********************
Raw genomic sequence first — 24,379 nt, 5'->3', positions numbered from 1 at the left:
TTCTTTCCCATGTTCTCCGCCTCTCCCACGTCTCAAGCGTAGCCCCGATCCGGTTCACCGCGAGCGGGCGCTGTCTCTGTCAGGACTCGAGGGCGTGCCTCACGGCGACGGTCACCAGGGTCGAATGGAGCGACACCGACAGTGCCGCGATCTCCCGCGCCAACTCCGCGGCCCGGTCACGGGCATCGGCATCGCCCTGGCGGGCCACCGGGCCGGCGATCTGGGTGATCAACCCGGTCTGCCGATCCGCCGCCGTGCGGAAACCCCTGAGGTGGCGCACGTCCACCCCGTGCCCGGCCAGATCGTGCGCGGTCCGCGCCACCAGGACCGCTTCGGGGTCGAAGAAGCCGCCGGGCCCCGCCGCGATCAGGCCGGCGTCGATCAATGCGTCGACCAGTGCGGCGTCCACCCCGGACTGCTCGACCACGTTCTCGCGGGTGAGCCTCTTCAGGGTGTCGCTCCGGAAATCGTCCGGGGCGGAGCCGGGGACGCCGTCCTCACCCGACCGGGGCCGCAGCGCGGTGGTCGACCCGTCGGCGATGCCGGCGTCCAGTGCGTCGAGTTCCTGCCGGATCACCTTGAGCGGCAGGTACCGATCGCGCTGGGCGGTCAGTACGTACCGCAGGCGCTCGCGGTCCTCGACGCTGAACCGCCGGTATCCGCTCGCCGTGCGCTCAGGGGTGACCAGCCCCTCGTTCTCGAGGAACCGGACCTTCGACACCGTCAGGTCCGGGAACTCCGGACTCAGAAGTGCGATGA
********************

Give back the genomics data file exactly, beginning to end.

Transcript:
Raw genomic sequence first — 24,379 nt, 5'->3', positions numbered from 1 at the left:
TTCTTTCCCATGTTCTCCGCCTCTCCCACGTCTCAAGCGTAGCCCCGATCCGGTTCACCGCGAGCGGGCGCTGTCTCTGTCAGGACTCGAGGGCGTGCCTCACGGCGACGGTCACCAGGGTCGAATGGAGCGACACCGACAGTGCCGCGATCTCCCGCGCCAACTCCGCGGCCCGGTCACGGGCATCGGCATCGCCCTGGCGGGCCACCGGGCCGGCGATCTGGGTGATCAACCCGGTCTGCCGATCCGCCGCCGTGCGGAAACCCCTGAGGTGGCGCACGTCCACCCCGTGCCCGGCCAGATCGTGCGCGGTCCGCGCCACCAGGACCGCTTCGGGGTCGAAGAAGCCGCCGGGCCCCGCCGCGATCAGGCCGGCGTCGATCAATGCGTCGACCAGTGCGGCGTCCACCCCGGACTGCTCGACCACGTTCTCGCGGGTGAGCCTCTTCAGGGTGTCGCTCCGGAAATCGTCCGGGGCGGAGCCGGGGACGCCGTCCTCACCCGACCGGGGCCGCAGCGCGGTGGTCGACCCGTCGGCGATGCCGGCGTCCAGTGCGTCGAGTTCCTGCCGGATCACCTTGAGCGGCAGGTACCGATCGCGCTGGGCGGTCAGTACGTACCGCAGGCGCTCGCGGTCCTCGACGCTGAACCGCCGGTATCCGCTCGCCGTGCGCTCAGGGGTGACCAGCCCCTCGTTCTCGAGGAACCGGACCTTCGACACCGTCAGGTCCGGGAACTCCGGACTCAGAAGTGCGATGA